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This page explains about the four different mono compilers - mcs/gmcs/smcs/dmcs.

To me, it's a little bit weird to have four C# compilers. As normally the newer version of compiler maintains backward compatibility.

I assume that's because of runtime support issues, but Microsoft's C# has one csc.exe that supports all of the runtime versions.

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up vote 12 down vote accepted

It's because Mono's compiler is written in C# and uses System.Reflection, which means it can only access mscorlib from the runtime that it's running on. Therefore, for example, smcs doesn't just target 2.1, it actually uses 2.1 corlib, etc.

There have been plan for a while to have *mcs use either Mono.Cecil or Ikvm.Reflection instead of System.Reflection, which would mean there could then be a single mcs compiler with arguments to target different runtimes.

Microsoft's compiler doesn't have this limitation because it doesn't use .NET Reflection (it's written in native code).

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It seems that the rewrite to use IKVM.Reflection has finally taken place. Mono 2.10 no longer has this issue. – Justin Mar 4 '11 at 6:29

For the same reason you can still do development in .NET 2.0 with Visual Studio 2005. Sure, you could use VS2010 and start a .NET 4.0 project with only .NET 2.0 code, but some companies are afraid of upgrading frameworks/compiler versions if they already have something working properly.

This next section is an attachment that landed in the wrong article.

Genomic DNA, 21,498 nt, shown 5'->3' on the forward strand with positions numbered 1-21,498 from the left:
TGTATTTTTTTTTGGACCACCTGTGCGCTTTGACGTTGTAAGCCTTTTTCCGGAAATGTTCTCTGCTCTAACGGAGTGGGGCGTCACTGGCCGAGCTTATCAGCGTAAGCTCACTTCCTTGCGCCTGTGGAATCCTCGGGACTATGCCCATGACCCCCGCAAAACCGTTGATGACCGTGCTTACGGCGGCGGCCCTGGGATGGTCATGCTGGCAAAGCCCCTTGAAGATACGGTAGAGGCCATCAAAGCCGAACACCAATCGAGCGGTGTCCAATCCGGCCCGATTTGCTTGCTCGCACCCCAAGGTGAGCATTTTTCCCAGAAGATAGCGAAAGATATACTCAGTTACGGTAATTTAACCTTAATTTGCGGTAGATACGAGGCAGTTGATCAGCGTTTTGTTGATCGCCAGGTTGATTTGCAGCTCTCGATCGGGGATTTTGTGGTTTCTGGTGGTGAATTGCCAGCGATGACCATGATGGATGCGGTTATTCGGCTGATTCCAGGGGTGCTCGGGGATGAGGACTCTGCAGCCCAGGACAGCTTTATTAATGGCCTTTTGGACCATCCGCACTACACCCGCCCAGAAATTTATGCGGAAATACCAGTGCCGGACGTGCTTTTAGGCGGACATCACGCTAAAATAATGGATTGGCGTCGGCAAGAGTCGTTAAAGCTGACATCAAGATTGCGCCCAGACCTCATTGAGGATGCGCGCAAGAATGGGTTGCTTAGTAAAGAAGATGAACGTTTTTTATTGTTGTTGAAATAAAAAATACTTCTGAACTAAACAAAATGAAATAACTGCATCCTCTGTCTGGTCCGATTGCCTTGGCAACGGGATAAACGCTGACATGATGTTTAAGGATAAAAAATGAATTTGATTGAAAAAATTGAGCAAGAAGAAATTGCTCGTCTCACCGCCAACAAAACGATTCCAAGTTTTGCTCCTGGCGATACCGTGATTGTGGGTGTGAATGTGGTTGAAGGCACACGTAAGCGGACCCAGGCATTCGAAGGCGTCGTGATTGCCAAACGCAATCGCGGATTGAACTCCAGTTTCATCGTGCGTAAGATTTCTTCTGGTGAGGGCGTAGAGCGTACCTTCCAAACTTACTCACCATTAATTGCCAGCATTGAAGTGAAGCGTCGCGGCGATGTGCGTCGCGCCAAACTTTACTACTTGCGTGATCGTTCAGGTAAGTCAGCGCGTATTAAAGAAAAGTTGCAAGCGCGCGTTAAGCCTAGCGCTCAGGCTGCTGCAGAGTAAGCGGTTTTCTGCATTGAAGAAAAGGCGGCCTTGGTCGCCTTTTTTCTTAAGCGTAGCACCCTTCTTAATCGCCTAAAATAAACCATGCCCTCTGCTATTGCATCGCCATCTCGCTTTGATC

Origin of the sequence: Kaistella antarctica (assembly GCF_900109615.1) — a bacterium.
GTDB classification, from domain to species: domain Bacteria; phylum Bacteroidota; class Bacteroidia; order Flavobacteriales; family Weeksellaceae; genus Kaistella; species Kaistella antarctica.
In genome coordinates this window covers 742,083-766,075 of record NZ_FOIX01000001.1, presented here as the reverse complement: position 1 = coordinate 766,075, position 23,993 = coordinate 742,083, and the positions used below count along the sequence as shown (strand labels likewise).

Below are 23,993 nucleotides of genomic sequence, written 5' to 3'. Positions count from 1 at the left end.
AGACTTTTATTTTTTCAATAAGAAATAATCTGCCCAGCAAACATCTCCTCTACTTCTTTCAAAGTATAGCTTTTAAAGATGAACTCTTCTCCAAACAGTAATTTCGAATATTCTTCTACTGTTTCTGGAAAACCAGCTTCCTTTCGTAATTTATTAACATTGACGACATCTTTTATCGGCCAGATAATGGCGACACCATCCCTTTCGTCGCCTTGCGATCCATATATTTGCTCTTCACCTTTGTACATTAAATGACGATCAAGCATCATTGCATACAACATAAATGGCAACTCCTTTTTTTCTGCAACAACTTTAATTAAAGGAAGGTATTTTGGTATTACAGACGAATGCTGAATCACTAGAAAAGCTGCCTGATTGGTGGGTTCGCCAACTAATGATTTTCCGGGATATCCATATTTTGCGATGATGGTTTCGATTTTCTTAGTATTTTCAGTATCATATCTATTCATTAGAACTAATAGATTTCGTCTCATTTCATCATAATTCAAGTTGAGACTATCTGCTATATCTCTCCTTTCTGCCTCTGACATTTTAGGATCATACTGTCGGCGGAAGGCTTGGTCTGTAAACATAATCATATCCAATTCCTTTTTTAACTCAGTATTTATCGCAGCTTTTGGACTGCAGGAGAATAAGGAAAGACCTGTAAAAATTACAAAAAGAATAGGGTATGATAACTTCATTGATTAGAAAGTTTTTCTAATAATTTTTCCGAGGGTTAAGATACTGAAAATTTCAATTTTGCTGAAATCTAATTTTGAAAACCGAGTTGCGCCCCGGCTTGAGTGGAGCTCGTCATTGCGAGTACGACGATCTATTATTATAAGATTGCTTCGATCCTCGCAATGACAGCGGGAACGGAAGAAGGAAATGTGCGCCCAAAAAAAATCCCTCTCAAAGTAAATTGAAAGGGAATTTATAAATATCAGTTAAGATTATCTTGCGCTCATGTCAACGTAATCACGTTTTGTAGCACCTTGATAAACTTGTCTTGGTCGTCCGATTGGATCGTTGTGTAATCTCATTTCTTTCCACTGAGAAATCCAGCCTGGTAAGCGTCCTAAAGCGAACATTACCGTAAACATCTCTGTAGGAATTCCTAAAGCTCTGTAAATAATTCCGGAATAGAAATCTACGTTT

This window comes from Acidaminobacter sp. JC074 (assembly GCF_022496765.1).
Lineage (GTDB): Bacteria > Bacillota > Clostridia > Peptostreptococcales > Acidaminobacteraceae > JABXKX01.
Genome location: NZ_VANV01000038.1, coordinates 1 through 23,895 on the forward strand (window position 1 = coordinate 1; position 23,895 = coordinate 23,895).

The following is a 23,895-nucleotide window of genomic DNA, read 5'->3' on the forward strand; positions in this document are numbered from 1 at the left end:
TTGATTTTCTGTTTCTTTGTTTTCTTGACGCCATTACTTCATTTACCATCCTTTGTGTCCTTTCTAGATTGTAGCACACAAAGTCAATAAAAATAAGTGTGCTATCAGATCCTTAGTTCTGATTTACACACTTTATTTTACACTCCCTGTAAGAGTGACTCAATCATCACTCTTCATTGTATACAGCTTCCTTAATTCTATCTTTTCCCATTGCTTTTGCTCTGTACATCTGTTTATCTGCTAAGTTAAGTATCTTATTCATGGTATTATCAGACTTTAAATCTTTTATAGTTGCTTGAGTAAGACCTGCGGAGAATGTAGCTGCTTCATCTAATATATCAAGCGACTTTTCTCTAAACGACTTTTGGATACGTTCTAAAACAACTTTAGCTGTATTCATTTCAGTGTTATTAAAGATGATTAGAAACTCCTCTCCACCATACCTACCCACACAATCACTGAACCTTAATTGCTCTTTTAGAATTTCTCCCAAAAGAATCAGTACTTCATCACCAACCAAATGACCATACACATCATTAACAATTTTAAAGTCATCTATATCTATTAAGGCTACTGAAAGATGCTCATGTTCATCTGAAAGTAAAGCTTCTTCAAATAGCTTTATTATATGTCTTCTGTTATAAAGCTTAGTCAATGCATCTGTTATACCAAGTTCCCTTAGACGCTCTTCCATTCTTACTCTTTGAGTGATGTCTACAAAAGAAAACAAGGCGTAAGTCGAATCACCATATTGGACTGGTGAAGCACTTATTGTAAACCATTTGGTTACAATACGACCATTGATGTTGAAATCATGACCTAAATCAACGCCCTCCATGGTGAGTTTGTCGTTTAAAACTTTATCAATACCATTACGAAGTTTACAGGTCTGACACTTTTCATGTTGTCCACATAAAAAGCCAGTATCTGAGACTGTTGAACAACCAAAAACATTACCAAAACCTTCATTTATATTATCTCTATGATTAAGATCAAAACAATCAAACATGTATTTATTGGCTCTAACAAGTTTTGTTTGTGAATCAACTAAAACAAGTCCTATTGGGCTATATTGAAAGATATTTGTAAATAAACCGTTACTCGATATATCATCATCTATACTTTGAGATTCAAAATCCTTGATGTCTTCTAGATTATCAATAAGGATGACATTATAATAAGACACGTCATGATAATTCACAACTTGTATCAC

Just because the new compiler version is backwards compatible does not mean that teams will want to upgrade.

Having the different compiler versions ensures all of Mono's users can still use whatever compiler version they choose and are comfortable with.

  • mcs: compiler to target 1.1 runtime (to be deprecated with Mono 2.8).
  • gmcs: compiler to target the 2.0 runtime.
  • smcs: compiler to target the 2.1 runtime, to build Moonlight applications.
  • dmcs: Starting with Mono 2.6 this command is the C# 4.0 compiler, and references the 4.0 runtime.

Personally, I like upgrading whenever I can, but some companies and teams are unable to do so for some reason or another.

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The newest version is called mcs. It is universal, and can compile for any target framework. – Ilya Suzdalnitski Mar 18 '15 at 3:51

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